(Reuters) – British drugmaker AstraZeneca Plc and French biopharmaceutical firm Transgene SA entered into an agreement on Thursday to co-develop five cancer-killing viral immunotherapies.

Viral immunotherapy represents a new way of treating cancer by using transgenes, or genes that are artificially introduced into the genome of another organism. A number of companies are working to harness the power of specific viruses to fight tumors using this technology.

“AstraZeneca will select the transgenes to be encoded within the virus and will be responsible for further in-vivo pre-clinical development and, subject to option exercise, clinical development and commercialization of these novel oncolytic immunotherapies,” Transgene said.

AstraZeneca has been moving deeper into cancer therapy market through wide-ranging deals, including those for immunotherapy and targeted therapy.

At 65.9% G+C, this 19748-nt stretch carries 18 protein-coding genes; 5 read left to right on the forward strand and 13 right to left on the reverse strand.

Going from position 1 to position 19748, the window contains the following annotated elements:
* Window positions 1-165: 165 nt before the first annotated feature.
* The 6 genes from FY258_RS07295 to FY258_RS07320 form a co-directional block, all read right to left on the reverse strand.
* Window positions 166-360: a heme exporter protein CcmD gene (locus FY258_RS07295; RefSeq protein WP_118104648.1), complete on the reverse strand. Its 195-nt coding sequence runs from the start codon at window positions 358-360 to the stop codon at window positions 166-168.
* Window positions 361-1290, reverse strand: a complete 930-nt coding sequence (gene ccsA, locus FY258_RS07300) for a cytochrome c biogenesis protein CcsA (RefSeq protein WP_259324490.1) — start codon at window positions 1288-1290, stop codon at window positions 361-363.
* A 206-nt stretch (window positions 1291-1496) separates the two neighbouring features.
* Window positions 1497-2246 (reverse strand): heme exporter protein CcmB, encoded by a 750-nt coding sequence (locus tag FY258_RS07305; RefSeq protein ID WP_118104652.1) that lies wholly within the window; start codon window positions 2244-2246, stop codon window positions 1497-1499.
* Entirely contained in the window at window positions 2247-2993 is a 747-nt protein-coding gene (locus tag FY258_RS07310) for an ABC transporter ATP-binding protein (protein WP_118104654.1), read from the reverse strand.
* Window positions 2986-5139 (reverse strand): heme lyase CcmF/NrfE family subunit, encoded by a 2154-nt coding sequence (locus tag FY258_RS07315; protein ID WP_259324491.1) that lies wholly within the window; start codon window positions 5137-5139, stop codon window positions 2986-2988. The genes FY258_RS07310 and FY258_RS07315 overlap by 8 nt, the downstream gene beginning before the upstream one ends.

Last month, AstraZeneca agreed to a multi-billion dollar oncology deal with Japan’s Daiichi Sankyo Co Ltd, on a hotly-tipped experimental treatment for breast cancer, in a direct challenge to the world’s biggest cancer drug maker Roche.

Transgene said it would receive $10 million upon signing and additional pre-clinical success milestone payments of up to $3 million.


Reporting by Justin George Varghese in Bengaluru; Editing by Saumyadeb Chakrabarty


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